LL compares himself to a Mr. Good Bar, the candy bar; you know, chocolate, kind of nutty. Even with more classic samples in the form of "Cramp Your Style" (All The People), "UFO" (ESG) and "Get Up, Get Into It, Get Involved" (James Brown), this joint still comes off smooth as hell as LL uses his "wordy actions" to draw a certain lady's attention (smooth enough for the ladies, but still hardcore for the fellas). I do like the first 4 bars in the last verse (think of Bobby Brown and Big Daddy Kane):

"Don't be cruel cause you'll be on your own
It's my prerogative and it's my microphone
Come and get this ice cream cone
And I'll give it to you, when your daddy ain't home (hmm hmm hmm)"

For the last line, recall Kane's opening from "Ain't No Half Steppin." Great stuff here.
*5 out of 5*

5. "Murdergram"

Without no hook, LL essentially goes in on any and all rivals here. He doesn't name any names, but you get the impression he's definitely referring to Kool Moe Dee and Ice-T, and trust me, this won't be the last time LL addresses his rivals on this album. Much props, again, for the samples, courtesy of Earth, Wind & Fire's "Moment of Truth" and ESG's "UFO" (again). 
*5 out of 5*

6. "Cheesy Rat Blues"

Powered by a recognizable sample in the form of Kool & The Gang's "Soul Vibrations," LL talks about how people flocked to him due to the money, fame and success, but boy do they flip the script immediately if/when that goes away. Even though LL brings a sense of humor here, if you listen closely, he's all but telling you that if he didn't have the aforementioned money, fame and success, he could sink to such depths, including "going to the supermarket and pocketing a raw steak"; but he's LL, he knows better. (And yes, the "cars ride by wit the boomin system" line/sample was used in the opener.)
*5 out of 5*

7. "Farmers Blvd. (Our Anthem)"
Featuring Big Money Grip, Bomb and Hi C

Not only does this big up the portion of Queens, New York that LL is from, this was more or less a showcase for the guests (not clear if they were friends from LL's past or not). Decent for the most part.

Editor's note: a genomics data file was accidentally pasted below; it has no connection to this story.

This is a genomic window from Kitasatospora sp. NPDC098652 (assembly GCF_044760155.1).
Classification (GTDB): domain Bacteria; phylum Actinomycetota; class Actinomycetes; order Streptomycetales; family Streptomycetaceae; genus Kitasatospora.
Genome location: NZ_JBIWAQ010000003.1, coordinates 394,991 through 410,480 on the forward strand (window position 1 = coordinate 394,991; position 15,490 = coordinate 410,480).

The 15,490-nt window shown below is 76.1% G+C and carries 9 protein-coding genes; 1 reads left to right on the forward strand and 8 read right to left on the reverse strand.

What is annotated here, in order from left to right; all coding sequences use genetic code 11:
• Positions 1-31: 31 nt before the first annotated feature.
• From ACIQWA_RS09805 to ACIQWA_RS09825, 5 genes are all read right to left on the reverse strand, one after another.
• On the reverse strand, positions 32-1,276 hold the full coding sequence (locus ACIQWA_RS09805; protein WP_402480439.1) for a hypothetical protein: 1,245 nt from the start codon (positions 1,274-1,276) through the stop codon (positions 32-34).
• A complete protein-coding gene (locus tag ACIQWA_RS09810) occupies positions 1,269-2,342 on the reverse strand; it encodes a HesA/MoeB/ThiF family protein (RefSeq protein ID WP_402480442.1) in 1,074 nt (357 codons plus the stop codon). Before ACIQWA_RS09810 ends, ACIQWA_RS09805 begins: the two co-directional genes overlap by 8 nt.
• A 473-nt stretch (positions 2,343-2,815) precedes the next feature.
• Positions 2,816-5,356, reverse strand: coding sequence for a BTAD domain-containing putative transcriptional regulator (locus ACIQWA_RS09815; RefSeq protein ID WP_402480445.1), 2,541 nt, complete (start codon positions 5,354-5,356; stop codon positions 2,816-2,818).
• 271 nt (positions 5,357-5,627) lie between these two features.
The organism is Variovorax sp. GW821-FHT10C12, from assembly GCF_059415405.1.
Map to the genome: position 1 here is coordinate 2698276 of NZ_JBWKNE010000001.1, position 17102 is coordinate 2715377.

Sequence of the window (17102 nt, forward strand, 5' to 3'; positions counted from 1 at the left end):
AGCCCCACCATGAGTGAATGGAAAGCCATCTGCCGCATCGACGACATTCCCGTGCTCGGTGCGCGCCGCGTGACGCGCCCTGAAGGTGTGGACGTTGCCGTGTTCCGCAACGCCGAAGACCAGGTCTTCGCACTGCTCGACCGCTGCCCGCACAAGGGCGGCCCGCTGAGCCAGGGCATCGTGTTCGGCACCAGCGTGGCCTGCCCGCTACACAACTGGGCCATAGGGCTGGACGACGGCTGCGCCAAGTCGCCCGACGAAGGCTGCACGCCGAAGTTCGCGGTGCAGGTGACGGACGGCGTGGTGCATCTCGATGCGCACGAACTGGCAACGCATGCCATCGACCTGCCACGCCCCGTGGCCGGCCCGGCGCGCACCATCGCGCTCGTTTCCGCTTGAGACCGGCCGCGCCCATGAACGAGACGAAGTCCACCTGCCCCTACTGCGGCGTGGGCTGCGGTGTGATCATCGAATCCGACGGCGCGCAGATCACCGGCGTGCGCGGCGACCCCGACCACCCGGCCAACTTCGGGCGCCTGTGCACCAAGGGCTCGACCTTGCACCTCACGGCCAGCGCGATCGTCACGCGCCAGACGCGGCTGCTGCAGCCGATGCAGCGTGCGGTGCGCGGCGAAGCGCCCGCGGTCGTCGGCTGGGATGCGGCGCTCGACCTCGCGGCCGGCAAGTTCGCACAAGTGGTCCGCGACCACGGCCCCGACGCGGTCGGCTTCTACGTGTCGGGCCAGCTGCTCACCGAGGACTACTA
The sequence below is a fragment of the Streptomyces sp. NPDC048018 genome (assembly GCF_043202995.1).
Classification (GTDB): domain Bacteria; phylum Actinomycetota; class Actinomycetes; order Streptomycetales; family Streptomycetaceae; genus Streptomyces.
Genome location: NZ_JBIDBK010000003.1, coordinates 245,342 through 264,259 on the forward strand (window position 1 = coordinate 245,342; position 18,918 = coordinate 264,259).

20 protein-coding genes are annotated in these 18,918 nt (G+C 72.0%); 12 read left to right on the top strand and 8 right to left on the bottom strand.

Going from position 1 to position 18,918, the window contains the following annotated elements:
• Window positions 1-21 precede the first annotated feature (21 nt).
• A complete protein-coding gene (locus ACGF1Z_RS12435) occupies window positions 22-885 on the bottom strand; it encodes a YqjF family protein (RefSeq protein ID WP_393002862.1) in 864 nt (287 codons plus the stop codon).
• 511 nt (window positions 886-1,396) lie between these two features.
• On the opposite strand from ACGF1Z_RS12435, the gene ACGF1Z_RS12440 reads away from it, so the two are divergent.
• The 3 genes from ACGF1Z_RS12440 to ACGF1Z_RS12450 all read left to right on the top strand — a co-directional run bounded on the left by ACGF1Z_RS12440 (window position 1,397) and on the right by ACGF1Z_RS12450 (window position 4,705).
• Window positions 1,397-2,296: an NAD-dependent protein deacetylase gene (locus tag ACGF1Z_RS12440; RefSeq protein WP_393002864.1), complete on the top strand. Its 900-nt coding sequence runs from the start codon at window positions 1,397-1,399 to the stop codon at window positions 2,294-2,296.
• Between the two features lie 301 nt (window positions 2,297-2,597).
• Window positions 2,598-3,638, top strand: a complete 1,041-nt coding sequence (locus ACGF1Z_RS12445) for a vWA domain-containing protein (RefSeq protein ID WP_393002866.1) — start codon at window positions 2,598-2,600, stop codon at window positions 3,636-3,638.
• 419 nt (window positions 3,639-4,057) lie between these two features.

*3 out of 5*

8. "Mama Said Knock You Out"

"Don't call it a comeback, I been here for years!!"

You're reading the wrong review if you don't instantly recognize that opening line. LL has always told the story that his grandmother inspired him to create this song, saying to "knock out" the critics who thought he had sold out/fell off after "Walking With A Panther," and man, does he ever deliver the proverbial, lyrical knockout. This was such a defining moment in LL's career, because after being written off in '89, he came back the next year with a true undeniable vengeance and it remains one of his most popular, well known songs, deserving the "classic" label, along with an outstanding video to match. Like I said earlier, this should've opened the album instead of "Boomin System." Classic material (of course with multiple well-utilized samples), also earning him his first Grammy award for "Best Rap Solo Performance." (Note to aspiring artists: listen to this song, watch the video and study LL's inspiration and aggression. If you've unfortunately been written off by critics and/or fans and looking for inspiration, this song is for you.)
*5 out of 5*

And thanks to, check out this clip of Marley talking about how he created this track.

9. "Milky Cereal"

The power of the metaphor steps in again, as LL compares different types of women to popular brands of cereal in a creative touch. Must be heard to be appreciated.
*5 out of 5*

10. "Jingling Baby (remixed but still jingling)"
Produced by LL, Co-Produced by Dwayne Simon